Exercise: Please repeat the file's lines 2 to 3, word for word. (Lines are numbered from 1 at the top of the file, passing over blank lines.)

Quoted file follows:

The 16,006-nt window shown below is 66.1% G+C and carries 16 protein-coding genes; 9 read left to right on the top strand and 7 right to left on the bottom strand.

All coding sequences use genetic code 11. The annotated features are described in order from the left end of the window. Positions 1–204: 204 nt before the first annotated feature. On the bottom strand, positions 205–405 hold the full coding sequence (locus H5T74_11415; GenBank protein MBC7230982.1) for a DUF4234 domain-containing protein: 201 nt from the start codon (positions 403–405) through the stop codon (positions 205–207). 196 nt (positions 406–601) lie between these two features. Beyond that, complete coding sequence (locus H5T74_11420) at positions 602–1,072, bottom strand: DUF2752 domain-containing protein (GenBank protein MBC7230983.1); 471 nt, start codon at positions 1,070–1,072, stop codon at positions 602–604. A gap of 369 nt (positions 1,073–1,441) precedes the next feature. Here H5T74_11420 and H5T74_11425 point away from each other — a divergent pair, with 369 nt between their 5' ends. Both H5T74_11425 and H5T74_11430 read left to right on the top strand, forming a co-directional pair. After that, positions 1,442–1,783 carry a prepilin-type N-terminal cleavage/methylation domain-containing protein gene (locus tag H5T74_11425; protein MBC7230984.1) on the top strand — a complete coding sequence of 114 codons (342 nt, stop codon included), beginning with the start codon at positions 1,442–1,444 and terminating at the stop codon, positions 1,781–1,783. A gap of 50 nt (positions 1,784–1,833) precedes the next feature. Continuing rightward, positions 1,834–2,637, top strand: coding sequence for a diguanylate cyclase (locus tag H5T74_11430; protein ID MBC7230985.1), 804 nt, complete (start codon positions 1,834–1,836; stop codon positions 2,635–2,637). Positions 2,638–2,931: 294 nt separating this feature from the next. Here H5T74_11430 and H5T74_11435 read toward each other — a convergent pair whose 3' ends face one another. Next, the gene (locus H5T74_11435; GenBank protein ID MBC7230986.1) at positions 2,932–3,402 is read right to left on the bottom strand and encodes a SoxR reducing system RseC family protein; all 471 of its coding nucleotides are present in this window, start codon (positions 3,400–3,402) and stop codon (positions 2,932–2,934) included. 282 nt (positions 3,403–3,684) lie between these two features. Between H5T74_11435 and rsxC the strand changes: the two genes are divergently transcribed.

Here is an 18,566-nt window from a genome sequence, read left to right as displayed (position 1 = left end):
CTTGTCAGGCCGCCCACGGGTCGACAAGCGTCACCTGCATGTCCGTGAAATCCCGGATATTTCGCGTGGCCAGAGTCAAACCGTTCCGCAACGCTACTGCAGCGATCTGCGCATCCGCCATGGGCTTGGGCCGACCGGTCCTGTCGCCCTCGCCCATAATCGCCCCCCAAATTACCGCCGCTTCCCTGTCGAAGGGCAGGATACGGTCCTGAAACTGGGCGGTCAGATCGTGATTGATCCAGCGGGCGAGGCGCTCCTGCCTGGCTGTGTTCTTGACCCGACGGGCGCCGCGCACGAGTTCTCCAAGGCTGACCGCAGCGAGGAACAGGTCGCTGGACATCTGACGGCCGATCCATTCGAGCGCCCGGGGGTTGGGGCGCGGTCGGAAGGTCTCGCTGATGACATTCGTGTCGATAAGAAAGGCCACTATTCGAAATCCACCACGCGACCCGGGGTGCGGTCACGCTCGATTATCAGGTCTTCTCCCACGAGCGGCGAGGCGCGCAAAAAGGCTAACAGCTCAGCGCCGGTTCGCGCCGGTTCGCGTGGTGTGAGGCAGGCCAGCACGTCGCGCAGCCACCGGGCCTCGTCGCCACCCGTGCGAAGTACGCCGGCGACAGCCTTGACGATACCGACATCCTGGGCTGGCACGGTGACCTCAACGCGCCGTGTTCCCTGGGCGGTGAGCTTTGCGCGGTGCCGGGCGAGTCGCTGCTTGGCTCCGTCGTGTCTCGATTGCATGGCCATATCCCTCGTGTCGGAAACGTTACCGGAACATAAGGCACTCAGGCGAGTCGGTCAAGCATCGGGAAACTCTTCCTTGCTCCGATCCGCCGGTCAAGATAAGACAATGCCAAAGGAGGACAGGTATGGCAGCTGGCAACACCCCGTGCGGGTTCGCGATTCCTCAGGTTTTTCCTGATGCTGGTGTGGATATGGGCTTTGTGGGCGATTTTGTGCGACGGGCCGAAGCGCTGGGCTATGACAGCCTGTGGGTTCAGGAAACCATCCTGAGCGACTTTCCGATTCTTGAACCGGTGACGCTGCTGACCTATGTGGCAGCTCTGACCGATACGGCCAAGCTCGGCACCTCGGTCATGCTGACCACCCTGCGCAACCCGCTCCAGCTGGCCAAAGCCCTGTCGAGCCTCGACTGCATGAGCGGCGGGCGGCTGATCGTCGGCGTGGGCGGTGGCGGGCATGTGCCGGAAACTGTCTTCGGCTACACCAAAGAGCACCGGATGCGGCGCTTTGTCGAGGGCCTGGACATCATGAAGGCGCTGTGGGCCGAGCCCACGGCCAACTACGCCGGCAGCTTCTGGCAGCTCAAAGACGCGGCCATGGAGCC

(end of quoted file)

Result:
All coding sequences use genetic code 11. The annotated features are described in order from the left end of the window. Positions 1–204: 204 nt before the first annotated feature. On the bottom strand, positions 205–405 hold the full coding sequence (locus H5T74_11415; GenBank protein MBC7230982.1) for a DUF4234 domain-containing protein: 201 nt from the start codon (positions 403–405) through the stop codon (positions 205–207). 196 nt (positions 406–601) lie between these two features. Beyond that, complete coding sequence (locus H5T74_11420) at positions 602–1,072, bottom strand: DUF2752 domain-containing protein (GenBank protein MBC7230983.1); 471 nt, start codon at positions 1,070–1,072, stop codon at positions 602–604. A gap of 369 nt (positions 1,073–1,441) precedes the next feature. Here H5T74_11420 and H5T74_11425 point away from each other — a divergent pair, with 369 nt between their 5' ends. Both H5T74_11425 and H5T74_11430 read left to right on the top strand, forming a co-directional pair. After that, positions 1,442–1,783 carry a prepilin-type N-terminal cleavage/methylation domain-containing protein gene (locus tag H5T74_11425; protein MBC7230984.1) on the top strand — a complete coding sequence of 114 codons (342 nt, stop codon included), beginning with the start codon at positions 1,442–1,444 and terminating at the stop codon, positions 1,781–1,783. A gap of 50 nt (positions 1,784–1,833) precedes the next feature. Continuing rightward, positions 1,834–2,637, top strand: coding sequence for a diguanylate cyclase (locus tag H5T74_11430; protein ID MBC7230985.1), 804 nt, complete (start codon positions 1,834–1,836; stop codon positions 2,635–2,637). Positions 2,638–2,931: 294 nt separating this feature from the next. Here H5T74_11430 and H5T74_11435 read toward each other — a convergent pair whose 3' ends face one another. Next, the gene (locus H5T74_11435; GenBank protein ID MBC7230986.1) at positions 2,932–3,402 is read right to left on the bottom strand and encodes a SoxR reducing system RseC family protein; all 471 of its coding nucleotides are present in this window, start codon (positions 3,400–3,402) and stop codon (positions 2,932–2,934) included. 282 nt (positions 3,403–3,684) lie between these two features. Between H5T74_11435 and rsxC the strand changes: the two genes are divergently transcribed.

Here is an 18,566-nt window from a genome sequence, read left to right as displayed (position 1 = left end):